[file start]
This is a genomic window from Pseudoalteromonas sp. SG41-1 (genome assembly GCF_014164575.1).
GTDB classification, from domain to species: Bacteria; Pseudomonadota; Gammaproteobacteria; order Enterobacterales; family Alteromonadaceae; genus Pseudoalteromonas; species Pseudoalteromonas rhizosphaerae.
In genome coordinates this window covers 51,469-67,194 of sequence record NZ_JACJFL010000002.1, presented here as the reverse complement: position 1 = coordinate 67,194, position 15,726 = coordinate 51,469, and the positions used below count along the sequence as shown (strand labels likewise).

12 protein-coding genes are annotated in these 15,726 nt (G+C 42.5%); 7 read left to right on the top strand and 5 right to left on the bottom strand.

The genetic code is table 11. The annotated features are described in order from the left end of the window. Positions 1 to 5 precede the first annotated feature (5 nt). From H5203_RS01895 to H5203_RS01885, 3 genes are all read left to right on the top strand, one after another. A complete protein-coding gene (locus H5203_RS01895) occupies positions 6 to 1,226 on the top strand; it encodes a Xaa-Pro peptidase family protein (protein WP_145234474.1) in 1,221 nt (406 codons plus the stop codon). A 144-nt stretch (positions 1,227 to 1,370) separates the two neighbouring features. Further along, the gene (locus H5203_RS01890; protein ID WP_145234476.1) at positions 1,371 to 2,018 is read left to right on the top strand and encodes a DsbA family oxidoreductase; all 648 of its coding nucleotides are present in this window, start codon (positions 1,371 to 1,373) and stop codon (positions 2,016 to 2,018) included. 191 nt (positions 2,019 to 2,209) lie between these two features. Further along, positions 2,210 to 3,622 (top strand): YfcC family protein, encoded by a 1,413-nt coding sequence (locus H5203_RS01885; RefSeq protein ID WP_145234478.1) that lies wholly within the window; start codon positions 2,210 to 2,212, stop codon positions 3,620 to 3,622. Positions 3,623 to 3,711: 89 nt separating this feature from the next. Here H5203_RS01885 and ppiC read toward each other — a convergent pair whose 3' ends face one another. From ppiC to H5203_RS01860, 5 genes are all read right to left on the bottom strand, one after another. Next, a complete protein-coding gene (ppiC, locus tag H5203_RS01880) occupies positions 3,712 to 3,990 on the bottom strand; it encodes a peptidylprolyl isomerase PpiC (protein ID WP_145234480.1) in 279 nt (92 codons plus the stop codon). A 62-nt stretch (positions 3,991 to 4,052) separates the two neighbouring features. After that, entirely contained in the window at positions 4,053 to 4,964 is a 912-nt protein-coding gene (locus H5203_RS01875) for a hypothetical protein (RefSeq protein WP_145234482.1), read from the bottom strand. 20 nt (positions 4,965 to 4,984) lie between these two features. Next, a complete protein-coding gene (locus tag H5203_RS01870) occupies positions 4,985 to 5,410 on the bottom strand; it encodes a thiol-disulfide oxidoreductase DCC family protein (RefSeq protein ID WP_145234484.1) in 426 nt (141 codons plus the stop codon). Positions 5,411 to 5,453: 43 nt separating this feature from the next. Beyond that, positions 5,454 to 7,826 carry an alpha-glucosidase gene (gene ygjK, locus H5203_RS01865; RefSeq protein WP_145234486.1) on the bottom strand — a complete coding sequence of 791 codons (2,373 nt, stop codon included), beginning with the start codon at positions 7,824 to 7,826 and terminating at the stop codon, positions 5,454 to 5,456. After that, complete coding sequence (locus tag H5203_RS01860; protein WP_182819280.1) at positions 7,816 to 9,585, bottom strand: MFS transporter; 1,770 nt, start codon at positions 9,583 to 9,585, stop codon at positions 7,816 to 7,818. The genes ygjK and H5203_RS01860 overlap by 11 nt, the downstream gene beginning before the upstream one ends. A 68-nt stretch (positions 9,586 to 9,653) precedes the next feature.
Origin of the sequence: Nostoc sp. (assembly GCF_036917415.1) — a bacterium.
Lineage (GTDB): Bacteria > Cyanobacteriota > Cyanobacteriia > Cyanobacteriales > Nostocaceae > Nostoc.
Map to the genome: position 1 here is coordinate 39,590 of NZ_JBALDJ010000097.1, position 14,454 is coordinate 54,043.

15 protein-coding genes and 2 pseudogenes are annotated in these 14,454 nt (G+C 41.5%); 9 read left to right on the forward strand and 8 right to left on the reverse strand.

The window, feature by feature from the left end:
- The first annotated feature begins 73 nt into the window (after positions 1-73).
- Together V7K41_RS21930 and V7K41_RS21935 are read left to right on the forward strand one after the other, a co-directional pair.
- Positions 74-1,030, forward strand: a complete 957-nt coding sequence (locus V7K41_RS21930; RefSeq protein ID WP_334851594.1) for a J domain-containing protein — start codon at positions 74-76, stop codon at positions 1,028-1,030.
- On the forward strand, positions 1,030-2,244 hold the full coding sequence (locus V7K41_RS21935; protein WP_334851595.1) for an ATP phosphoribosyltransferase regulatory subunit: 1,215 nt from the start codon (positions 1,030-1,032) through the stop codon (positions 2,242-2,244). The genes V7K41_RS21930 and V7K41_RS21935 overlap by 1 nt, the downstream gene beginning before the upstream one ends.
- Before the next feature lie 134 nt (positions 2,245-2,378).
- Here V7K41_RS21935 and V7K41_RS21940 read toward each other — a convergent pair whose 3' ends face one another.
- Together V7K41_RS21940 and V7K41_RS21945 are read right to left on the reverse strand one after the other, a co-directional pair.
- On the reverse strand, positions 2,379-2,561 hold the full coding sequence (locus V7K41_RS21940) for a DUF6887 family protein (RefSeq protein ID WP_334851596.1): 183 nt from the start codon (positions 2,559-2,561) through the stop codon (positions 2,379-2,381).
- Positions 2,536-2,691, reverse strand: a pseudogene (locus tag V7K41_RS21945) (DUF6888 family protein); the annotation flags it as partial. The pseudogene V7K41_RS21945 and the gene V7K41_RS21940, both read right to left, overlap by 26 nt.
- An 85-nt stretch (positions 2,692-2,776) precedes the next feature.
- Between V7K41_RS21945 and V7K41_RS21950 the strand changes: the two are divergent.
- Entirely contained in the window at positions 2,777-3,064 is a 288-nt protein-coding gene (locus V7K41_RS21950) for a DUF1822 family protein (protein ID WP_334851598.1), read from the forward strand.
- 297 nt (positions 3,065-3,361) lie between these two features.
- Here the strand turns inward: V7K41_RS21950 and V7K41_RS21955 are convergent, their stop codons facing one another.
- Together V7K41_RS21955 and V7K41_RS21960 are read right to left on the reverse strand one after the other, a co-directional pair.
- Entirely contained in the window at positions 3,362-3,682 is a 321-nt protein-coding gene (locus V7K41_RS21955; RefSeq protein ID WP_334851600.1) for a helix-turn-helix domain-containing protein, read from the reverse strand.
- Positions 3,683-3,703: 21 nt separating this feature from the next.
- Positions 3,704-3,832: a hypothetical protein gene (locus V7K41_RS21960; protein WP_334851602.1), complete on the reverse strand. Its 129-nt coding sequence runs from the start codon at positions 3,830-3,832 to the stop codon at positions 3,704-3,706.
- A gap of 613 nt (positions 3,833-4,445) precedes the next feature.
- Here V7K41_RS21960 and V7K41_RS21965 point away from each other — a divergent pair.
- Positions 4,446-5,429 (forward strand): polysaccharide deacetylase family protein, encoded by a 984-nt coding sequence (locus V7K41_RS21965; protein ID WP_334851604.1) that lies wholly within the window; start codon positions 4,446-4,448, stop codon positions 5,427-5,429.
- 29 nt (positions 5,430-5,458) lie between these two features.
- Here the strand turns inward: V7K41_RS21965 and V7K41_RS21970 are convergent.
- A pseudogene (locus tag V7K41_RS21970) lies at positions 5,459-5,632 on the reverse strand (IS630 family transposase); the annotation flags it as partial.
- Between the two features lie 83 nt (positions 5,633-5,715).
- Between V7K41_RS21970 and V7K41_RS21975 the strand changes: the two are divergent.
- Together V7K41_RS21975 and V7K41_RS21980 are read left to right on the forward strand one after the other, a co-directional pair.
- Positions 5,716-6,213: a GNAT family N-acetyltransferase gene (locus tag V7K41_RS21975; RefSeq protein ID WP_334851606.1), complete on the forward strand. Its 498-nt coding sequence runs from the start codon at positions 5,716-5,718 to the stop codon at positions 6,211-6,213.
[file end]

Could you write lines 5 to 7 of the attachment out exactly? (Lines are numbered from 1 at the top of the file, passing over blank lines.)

The genetic code is table 11. The annotated features are described in order from the left end of the window. Positions 1 to 5 precede the first annotated feature (5 nt). From H5203_RS01895 to H5203_RS01885, 3 genes are all read left to right on the top strand, one after another. A complete protein-coding gene (locus H5203_RS01895) occupies positions 6 to 1,226 on the top strand; it encodes a Xaa-Pro peptidase family protein (protein WP_145234474.1) in 1,221 nt (406 codons plus the stop codon). A 144-nt stretch (positions 1,227 to 1,370) separates the two neighbouring features. Further along, the gene (locus H5203_RS01890; protein ID WP_145234476.1) at positions 1,371 to 2,018 is read left to right on the top strand and encodes a DsbA family oxidoreductase; all 648 of its coding nucleotides are present in this window, start codon (positions 1,371 to 1,373) and stop codon (positions 2,016 to 2,018) included. 191 nt (positions 2,019 to 2,209) lie between these two features. Further along, positions 2,210 to 3,622 (top strand): YfcC family protein, encoded by a 1,413-nt coding sequence (locus H5203_RS01885; RefSeq protein ID WP_145234478.1) that lies wholly within the window; start codon positions 2,210 to 2,212, stop codon positions 3,620 to 3,622. Positions 3,623 to 3,711: 89 nt separating this feature from the next. Here H5203_RS01885 and ppiC read toward each other — a convergent pair whose 3' ends face one another. From ppiC to H5203_RS01860, 5 genes are all read right to left on the bottom strand, one after another. Next, a complete protein-coding gene (ppiC, locus tag H5203_RS01880) occupies positions 3,712 to 3,990 on the bottom strand; it encodes a peptidylprolyl isomerase PpiC (protein ID WP_145234480.1) in 279 nt (92 codons plus the stop codon). A 62-nt stretch (positions 3,991 to 4,052) separates the two neighbouring features. After that, entirely contained in the window at positions 4,053 to 4,964 is a 912-nt protein-coding gene (locus H5203_RS01875) for a hypothetical protein (RefSeq protein WP_145234482.1), read from the bottom strand. 20 nt (positions 4,965 to 4,984) lie between these two features. Next, a complete protein-coding gene (locus tag H5203_RS01870) occupies positions 4,985 to 5,410 on the bottom strand; it encodes a thiol-disulfide oxidoreductase DCC family protein (RefSeq protein ID WP_145234484.1) in 426 nt (141 codons plus the stop codon). Positions 5,411 to 5,453: 43 nt separating this feature from the next. Beyond that, positions 5,454 to 7,826 carry an alpha-glucosidase gene (gene ygjK, locus H5203_RS01865; RefSeq protein WP_145234486.1) on the bottom strand — a complete coding sequence of 791 codons (2,373 nt, stop codon included), beginning with the start codon at positions 7,824 to 7,826 and terminating at the stop codon, positions 5,454 to 5,456. After that, complete coding sequence (locus tag H5203_RS01860; protein WP_182819280.1) at positions 7,816 to 9,585, bottom strand: MFS transporter; 1,770 nt, start codon at positions 9,583 to 9,585, stop codon at positions 7,816 to 7,818. The genes ygjK and H5203_RS01860 overlap by 11 nt, the downstream gene beginning before the upstream one ends. A 68-nt stretch (positions 9,586 to 9,653) precedes the next feature.
Origin of the sequence: Nostoc sp. (assembly GCF_036917415.1) — a bacterium.
Lineage (GTDB): Bacteria > Cyanobacteriota > Cyanobacteriia > Cyanobacteriales > Nostocaceae > Nostoc.